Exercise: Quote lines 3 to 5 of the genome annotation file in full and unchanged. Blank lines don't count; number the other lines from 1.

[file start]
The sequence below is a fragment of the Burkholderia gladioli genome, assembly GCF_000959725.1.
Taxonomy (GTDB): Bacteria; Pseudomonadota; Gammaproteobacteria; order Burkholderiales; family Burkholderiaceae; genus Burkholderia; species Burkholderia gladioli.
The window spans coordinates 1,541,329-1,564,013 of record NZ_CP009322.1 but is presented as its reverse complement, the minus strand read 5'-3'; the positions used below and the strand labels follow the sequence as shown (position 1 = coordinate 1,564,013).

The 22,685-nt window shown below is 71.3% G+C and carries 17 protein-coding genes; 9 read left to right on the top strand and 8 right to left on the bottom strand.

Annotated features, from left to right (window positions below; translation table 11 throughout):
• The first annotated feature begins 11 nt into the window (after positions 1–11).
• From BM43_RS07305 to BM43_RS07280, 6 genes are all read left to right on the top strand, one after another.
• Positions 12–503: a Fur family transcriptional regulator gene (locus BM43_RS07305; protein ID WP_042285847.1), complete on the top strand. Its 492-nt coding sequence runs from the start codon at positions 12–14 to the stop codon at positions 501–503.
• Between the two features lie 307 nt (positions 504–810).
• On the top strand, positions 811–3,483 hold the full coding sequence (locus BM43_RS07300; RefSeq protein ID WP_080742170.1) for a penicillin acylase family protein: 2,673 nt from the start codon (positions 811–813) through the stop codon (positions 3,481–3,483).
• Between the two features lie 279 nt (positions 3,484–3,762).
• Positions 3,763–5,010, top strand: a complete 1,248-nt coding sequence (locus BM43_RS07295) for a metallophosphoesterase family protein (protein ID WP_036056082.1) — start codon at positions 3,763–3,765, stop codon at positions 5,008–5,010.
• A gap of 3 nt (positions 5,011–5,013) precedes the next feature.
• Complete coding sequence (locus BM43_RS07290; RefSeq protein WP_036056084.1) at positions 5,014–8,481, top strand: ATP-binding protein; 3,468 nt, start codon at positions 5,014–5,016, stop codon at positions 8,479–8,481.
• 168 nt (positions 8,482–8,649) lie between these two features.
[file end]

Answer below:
The window spans coordinates 1,541,329-1,564,013 of record NZ_CP009322.1 but is presented as its reverse complement, the minus strand read 5'-3'; the positions used below and the strand labels follow the sequence as shown (position 1 = coordinate 1,564,013).

The 22,685-nt window shown below is 71.3% G+C and carries 17 protein-coding genes; 9 read left to right on the top strand and 8 right to left on the bottom strand.

Annotated features, from left to right (window positions below; translation table 11 throughout):